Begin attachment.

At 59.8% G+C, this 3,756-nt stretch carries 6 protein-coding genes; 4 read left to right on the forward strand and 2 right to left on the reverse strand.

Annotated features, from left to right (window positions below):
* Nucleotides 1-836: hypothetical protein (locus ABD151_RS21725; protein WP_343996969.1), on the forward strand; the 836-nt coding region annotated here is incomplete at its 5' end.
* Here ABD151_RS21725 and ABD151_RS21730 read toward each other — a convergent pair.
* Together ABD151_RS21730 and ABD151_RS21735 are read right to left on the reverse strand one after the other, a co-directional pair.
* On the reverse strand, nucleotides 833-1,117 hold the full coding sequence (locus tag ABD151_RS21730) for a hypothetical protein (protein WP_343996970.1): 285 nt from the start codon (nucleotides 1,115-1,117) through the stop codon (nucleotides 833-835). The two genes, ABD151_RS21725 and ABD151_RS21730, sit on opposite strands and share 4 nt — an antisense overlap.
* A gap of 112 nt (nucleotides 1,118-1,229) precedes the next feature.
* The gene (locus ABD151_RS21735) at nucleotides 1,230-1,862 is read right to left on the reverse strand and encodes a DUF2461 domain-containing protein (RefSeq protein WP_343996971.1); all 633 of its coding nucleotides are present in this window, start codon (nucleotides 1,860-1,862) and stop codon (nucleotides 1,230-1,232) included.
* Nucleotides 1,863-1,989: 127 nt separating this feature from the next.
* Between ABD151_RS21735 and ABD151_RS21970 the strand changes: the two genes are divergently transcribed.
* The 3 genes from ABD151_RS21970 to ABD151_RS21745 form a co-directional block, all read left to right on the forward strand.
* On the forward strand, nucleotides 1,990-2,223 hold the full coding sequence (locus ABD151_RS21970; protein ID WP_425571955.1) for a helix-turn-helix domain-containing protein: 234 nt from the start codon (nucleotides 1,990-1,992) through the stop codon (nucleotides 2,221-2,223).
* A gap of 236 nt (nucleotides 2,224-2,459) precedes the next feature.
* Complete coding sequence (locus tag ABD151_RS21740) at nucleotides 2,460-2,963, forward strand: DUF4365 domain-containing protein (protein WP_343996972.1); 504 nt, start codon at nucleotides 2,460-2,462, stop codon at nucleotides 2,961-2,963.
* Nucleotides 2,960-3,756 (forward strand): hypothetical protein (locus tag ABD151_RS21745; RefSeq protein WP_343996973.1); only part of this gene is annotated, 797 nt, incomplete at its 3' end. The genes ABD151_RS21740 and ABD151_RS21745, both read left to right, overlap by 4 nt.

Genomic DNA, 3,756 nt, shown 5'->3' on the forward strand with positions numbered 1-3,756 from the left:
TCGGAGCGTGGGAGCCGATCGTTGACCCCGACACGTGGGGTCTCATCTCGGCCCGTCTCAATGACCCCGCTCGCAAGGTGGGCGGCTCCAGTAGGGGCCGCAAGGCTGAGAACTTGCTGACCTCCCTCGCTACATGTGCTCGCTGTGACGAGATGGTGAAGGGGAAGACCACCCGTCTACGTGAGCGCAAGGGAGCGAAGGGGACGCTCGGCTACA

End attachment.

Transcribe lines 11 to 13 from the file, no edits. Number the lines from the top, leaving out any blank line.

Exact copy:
* The 3 genes from ABD151_RS21970 to ABD151_RS21745 form a co-directional block, all read left to right on the forward strand.
* On the forward strand, nucleotides 1,990-2,223 hold the full coding sequence (locus ABD151_RS21970; protein ID WP_425571955.1) for a helix-turn-helix domain-containing protein: 234 nt from the start codon (nucleotides 1,990-1,992) through the stop codon (nucleotides 2,221-2,223).
* A gap of 236 nt (nucleotides 2,224-2,459) precedes the next feature.